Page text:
If you’re thinking about dropping your Advantage Plan during open enrollment and instead relying on original Medicare, proceed with caution.
When you first enroll in Medicare (typically at age 65), you get six months when you are guaranteed coverage through Medigap. That is, you can purchase a policy without an insurance company nosing through your health history and deciding whether to insure you.
After that, it can be a different story. In most states, you’ll have to go through medical underwriting.
“They can impose waiting periods for pre-existing conditions, or deny coverage altogether,” she said.
Special exceptions to that include when your Advantage Plan is no longer available or when you are within the first year of enrolling in Medicare and decide to ditch your plan.
While one of the options during the program’s annual open enrollment period — which ends Dec. 7 — is to switch from an Advantage Plan to original Medicare (Part A hospital coverage and Part B outpatient services coverage), it’s important to know its limitations.
For instance, original Medicare has no annual out-of-pocket maximum, unlike Advantage Plans. Additionally, both Parts A and B come with deductibles and limitations on what services are covered and to what degree.
That’s where Medigap policies help. Yet they aren’t a cure-all: For instance, original Medicare does not cover dental and vision expenses, and Medigap policies do not pick up those costs. Advantage Plans, on the other hand, often offer coverage for both.
Also, many Advantage Plans include prescription drug coverage (Part D). If you are on original Medicare — whether you have a Medigap policy or not — you must sign up for a standalone prescription plan unless you meet certain conditions.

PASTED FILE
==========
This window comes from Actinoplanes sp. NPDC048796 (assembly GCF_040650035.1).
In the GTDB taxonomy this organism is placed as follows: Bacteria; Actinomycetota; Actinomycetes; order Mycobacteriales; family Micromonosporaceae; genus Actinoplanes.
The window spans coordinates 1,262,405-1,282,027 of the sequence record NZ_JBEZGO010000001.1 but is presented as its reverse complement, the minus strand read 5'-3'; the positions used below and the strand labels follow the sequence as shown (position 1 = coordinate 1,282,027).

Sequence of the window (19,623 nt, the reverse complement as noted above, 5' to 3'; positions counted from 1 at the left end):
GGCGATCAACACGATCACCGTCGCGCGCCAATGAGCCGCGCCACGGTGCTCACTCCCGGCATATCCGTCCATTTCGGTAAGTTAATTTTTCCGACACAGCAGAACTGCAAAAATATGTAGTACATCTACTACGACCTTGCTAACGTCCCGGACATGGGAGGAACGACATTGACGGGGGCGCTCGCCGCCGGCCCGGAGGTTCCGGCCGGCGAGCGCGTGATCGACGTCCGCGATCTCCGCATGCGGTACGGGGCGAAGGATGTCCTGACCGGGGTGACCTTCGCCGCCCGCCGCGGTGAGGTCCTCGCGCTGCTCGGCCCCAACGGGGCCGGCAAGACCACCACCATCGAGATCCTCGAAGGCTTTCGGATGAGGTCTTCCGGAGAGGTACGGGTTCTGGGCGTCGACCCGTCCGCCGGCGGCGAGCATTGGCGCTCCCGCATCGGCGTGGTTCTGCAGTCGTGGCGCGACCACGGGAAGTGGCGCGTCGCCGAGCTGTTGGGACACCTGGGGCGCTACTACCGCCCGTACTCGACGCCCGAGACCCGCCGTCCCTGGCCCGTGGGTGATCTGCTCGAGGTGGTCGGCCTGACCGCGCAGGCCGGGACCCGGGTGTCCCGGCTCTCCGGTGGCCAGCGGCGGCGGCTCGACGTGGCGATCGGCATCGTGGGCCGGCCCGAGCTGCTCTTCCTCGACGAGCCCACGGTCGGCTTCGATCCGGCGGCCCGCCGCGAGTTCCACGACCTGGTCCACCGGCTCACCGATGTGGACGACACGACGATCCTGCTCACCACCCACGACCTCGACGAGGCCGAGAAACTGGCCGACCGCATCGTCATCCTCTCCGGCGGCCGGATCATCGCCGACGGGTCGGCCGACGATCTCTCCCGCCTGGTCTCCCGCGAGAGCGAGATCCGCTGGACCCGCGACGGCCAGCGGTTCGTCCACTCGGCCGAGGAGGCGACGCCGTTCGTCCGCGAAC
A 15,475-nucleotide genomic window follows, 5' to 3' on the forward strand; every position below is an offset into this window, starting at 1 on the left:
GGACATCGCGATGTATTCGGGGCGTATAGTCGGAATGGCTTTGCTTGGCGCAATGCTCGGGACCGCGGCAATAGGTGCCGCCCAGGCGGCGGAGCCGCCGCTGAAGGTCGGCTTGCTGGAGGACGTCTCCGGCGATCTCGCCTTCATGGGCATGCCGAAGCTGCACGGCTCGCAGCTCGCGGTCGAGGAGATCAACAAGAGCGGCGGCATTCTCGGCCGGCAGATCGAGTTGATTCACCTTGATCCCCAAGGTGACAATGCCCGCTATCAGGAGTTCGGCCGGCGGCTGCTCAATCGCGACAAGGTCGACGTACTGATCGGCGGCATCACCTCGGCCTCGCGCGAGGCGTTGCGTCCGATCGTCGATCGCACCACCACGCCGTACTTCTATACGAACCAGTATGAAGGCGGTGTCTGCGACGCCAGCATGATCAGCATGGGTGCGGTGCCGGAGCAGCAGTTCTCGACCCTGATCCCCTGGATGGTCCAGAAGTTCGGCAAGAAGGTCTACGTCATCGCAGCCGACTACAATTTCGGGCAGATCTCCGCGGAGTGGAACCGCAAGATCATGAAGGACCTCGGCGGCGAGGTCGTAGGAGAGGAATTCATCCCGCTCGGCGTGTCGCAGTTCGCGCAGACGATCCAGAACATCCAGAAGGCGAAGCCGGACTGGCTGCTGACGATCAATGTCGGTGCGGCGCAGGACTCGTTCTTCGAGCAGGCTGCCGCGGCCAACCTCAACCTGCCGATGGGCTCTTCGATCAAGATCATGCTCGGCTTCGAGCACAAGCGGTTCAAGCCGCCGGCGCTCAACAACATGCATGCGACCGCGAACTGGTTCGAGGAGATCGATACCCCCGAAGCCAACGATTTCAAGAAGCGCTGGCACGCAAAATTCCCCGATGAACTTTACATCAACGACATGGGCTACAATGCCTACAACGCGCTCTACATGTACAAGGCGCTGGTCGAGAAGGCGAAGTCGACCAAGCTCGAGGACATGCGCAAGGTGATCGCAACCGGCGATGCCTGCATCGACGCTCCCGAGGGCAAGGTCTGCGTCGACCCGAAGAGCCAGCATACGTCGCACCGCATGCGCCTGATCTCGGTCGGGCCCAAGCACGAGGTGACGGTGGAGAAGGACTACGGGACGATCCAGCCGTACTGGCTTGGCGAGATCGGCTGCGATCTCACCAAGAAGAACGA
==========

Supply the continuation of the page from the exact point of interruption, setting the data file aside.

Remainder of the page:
Additionally, depending on a combination of factors — the Medigap policy’s features, where you live, and sometimes your age — the cost can reach a few hundred dollars a month.
About 13.6 million Medicare beneficiaries were using Medigap policies to reduce their out-of-pocket outlays in 2017. That’s about 22.5 percent of the 59 million people on Medicare. These policies can only be used with original Medicare, not Advantage Plans.
While about a third of Medicare recipients (19 million) have an Advantage Plan and their ranks have been growing over time, some people discover that their favorite doctor or pharmacy is not part of the plan’s network and decide to remain on (or return to) original Medicare because their doctor accepts it.
Others, such as frequent travelers, want to avoid the limitations that sometimes come with Advantage Plans, such as requirements to visit in-network doctors or pay more, or to get referrals to see specialists.
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If you were planning to drop your Advantage Plan and pair Medigap with original Medicare, you should consider keeping your current coverage unless you know for sure you’ll be able to get a policy, Johnson said. Also be aware that underwriting can take a month or more.
Additionally, if you already dropped your Advantage Plan and are uncertain about qualifying for Medigap, you can still switch back before the annual open enrollment period ends Dec. 7.
The Centers for Medicare and Medicaid Services has a chart on its website that shows the differences among Medigap policies. You also can use the agency’s search tool to find available plans in your ZIP code. Or, check with your state’s Department of Aging (or similar entity) to find out about free counseling for sorting through your options.